Browsing Category : terminology

Linguistics To Go: DĂĽsseldorf Platt

Linguistics To Go: DĂĽsseldorf Platt

Helau & Alaaf!

These are the battle cries of men, women and children as candy is thrown in the air during carnival. Tomorrow it is yet again time for the streets in the Rhineland to be filled by costume-clad partygoers.

The #blcteam will be there in full force. Keep an eye out on our @Twitter as we reveal our group costume, the taste of vegan meat, and who the office’s biggest party people are.

Our blog series “linguistics for takeaway” has dealt with general linguistics for the past year. Today’s topic of discussion is Düsseldorf Platt, spoken in the Rhineland’s capital. Without it, carnival would only be half as fun. But where does it come from and why do we speak it?

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Conceptual relationships: terminology and semantic networks

Conceptual relationships: terminology and semantic networks

Good, concept-based terminology management requires technical coordination, a clear definition and the standardised establishment of preferred terms. However, in order to fully grasp concepts, it is essential to understand and record the relationships to neighbouring concepts. Concept maps with concepts as nodes and relationships as lines are used to represent the relationships between concepts. But what does „relationship between concepts“ actually mean and what conceptual relationships exist?

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Linguistics To Go: It’s all about food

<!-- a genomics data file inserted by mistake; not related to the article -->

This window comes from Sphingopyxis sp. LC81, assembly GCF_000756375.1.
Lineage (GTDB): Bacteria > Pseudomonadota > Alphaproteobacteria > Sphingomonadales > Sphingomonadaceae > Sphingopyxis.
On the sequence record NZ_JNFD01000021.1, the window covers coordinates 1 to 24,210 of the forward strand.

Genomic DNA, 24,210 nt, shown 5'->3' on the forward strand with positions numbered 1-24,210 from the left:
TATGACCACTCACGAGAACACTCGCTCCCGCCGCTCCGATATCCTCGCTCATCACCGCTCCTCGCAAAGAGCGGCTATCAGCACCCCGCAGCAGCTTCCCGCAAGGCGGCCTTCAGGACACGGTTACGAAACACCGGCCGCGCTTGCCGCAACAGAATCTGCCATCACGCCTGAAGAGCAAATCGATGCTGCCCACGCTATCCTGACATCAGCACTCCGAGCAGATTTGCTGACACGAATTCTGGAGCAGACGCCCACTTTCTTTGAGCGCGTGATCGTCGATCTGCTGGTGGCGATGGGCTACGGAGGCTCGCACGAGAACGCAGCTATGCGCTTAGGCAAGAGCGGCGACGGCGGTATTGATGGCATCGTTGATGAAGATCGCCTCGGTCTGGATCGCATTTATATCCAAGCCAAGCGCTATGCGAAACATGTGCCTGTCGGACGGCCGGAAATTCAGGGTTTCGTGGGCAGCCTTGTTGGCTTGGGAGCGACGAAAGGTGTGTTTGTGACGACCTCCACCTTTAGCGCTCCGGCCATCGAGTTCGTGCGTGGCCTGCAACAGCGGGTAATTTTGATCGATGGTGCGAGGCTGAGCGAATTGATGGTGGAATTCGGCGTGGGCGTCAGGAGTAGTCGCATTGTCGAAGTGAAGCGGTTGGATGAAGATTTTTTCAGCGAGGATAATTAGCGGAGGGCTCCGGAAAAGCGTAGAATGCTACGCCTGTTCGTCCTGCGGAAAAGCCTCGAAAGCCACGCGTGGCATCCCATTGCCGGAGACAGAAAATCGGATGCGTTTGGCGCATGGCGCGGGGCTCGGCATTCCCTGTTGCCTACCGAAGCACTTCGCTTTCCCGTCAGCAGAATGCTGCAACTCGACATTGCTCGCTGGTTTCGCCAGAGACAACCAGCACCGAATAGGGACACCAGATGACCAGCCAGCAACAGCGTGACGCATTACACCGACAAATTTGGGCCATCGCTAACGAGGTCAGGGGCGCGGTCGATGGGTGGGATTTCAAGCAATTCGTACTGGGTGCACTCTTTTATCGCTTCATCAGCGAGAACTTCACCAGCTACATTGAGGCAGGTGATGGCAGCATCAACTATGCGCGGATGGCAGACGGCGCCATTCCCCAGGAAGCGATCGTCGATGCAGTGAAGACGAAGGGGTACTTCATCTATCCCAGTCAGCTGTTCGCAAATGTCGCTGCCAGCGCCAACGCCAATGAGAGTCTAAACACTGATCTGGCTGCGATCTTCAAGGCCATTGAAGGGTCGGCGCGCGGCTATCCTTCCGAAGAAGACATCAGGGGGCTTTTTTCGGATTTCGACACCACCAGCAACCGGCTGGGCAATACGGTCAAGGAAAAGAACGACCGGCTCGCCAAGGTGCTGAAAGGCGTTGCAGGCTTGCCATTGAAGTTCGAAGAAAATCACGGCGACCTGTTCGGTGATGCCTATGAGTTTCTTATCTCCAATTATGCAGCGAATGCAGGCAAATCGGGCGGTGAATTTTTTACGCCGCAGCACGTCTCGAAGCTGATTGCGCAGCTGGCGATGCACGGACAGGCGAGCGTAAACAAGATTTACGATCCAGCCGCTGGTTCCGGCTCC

Linguistics To Go: It’s all about food
One of the first things a foreigner faces when coming to a new country is language. And one of the first things that a non-native speaker observes is that the language native speakers use in everyday life is quite different from the one taught at school or at university. As a linguist I find it exciting to be exposed to a great variety of German language phenomena every day. Idioms is one of them. But why are people using idioms in their everyday speech?
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Machine translation in corporate environments – is it worth it?

Machine translation in corporate environments – is it worth it?
The introduction of machine translation in a company is a serious step that raises many questions regarding its technical implementation, its incorporation into the existing translation workflow and its effect upon data security and cost efficiency. Because of the newly sparked interest in the general applicability of machine translation caused by NMT (Neural Machine Translation), we are dedicating a longer article to this subject aiming to answer some fundamental questions and to prepare the ground for an initial assessment.
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